Today we would probably call this action tort for loss of consortium by seduction.
In 18th-century England and Massachusetts, the cuckold's remedy was an action of trespass
for an assault on his wife, better known as “criminal conversation,” or just “crim.
Adams represented the defendant Little in the Inferior Court, and the testimony recorded
in his minute fairly states the story. Further details emerge from the file of the
divorce suit which Dougherty was prosecuting simultaneously with his action at law.2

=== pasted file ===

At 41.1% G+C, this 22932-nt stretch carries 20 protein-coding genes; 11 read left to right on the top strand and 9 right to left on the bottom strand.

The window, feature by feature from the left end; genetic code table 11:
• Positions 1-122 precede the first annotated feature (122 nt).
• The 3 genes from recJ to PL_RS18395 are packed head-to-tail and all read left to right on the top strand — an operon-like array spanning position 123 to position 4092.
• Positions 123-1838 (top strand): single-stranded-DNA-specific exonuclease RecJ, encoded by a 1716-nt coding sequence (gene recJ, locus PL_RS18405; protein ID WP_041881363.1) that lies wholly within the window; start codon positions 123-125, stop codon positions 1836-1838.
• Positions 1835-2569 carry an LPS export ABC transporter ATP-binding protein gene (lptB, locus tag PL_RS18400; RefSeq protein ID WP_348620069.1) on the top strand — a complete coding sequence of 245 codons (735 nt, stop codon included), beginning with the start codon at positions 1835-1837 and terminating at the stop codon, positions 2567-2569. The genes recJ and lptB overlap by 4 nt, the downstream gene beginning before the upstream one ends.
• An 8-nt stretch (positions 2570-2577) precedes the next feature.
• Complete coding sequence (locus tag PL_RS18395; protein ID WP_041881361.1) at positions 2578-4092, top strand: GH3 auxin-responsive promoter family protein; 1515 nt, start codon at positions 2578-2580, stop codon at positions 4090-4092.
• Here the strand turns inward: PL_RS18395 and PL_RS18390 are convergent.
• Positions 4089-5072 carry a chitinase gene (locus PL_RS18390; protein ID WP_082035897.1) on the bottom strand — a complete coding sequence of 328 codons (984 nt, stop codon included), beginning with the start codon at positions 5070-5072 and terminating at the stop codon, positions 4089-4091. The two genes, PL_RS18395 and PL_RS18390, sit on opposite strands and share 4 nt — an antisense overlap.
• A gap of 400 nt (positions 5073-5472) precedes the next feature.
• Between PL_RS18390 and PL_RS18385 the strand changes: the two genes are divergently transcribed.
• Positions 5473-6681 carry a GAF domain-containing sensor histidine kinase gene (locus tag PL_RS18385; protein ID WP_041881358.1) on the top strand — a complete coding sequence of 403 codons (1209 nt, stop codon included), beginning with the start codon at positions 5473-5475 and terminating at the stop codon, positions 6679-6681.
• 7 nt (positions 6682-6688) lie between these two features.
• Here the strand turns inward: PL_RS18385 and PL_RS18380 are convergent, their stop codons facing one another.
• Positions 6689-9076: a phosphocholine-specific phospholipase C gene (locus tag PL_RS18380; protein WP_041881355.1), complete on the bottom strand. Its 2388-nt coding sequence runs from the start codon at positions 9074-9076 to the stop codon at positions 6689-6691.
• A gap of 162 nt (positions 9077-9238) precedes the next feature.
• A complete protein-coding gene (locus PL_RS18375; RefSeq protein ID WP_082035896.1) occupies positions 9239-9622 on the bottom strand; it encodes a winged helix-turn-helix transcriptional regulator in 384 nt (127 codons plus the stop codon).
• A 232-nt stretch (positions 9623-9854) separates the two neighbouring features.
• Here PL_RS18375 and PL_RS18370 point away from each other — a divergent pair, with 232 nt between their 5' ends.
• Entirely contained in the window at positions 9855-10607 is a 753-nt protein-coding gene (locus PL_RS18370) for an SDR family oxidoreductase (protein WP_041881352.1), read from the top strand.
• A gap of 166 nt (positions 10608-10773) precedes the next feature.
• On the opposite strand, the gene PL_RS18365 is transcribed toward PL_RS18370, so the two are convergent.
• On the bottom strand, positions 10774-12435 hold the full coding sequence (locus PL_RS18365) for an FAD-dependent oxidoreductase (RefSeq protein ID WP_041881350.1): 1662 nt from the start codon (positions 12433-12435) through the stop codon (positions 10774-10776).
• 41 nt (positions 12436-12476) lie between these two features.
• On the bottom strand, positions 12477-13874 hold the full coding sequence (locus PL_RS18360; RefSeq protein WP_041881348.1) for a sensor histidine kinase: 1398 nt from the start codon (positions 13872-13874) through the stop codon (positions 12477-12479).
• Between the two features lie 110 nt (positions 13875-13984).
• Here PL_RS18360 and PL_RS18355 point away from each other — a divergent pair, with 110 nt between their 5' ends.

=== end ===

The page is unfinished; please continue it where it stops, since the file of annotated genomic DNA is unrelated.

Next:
Dissatisfied with the £60 verdict in the Inferior Court, Dougherty appealed to the
April 1768 Charlestown Superior Court; there, with Adams no longer representing Little,
the jury awarded Dougherty £400 and £27 4s. 9d. costs.3
Meanwhile the grand jury indicted Mrs. Dougherty and Little twice, once for adultery
and once for lewd, lascivious, and wanton behavior.4
Finally, the Governor and Council, sitting in exercise of their exclusive jurisdiction
in divorce, on 15 June 1768 granted Dougherty an uncontested divorce a vinculo
, a copy of the Superior Court judgment being a part of the evidence “by which it
appears that the said James [Dougherty] hath fully proved his libel.”5